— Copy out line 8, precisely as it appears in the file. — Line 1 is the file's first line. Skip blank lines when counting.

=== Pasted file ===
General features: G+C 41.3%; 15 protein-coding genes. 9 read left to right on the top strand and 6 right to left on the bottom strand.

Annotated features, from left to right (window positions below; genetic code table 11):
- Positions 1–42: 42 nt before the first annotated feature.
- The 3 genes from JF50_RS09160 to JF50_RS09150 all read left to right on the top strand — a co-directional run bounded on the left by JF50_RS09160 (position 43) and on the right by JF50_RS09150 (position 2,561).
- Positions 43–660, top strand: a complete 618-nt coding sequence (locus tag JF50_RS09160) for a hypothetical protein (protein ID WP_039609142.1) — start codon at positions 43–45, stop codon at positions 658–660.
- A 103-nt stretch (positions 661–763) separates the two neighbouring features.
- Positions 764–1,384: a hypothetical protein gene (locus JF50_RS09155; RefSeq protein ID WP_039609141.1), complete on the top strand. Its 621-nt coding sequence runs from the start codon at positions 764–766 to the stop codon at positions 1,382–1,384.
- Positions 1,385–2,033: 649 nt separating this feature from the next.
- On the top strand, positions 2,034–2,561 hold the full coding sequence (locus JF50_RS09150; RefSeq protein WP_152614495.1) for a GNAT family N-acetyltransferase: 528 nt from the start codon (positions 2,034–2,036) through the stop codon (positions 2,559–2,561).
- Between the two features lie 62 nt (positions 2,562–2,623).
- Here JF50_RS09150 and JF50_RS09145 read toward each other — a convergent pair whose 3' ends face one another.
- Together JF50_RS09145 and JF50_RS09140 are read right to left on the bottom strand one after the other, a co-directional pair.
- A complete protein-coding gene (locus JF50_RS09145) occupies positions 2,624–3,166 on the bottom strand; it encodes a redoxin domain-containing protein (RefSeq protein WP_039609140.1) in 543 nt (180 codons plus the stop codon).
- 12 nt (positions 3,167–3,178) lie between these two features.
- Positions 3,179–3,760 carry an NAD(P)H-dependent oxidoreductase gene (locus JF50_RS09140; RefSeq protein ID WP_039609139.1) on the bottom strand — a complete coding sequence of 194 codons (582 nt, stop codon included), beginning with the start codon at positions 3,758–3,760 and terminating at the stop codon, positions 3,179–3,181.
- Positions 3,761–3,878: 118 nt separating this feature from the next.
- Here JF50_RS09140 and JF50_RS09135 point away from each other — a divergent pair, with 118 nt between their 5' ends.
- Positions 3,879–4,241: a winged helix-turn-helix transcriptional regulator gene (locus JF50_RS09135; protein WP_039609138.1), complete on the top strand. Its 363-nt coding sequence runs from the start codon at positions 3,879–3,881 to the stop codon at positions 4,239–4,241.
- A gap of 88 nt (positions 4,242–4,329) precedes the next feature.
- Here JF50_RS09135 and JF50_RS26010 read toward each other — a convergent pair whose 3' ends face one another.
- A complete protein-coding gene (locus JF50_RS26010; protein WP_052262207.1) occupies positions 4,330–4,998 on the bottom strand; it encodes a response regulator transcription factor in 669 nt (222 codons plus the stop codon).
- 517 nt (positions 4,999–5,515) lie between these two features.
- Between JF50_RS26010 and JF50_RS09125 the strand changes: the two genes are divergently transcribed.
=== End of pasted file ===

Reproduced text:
- Positions 1,385–2,033: 649 nt separating this feature from the next.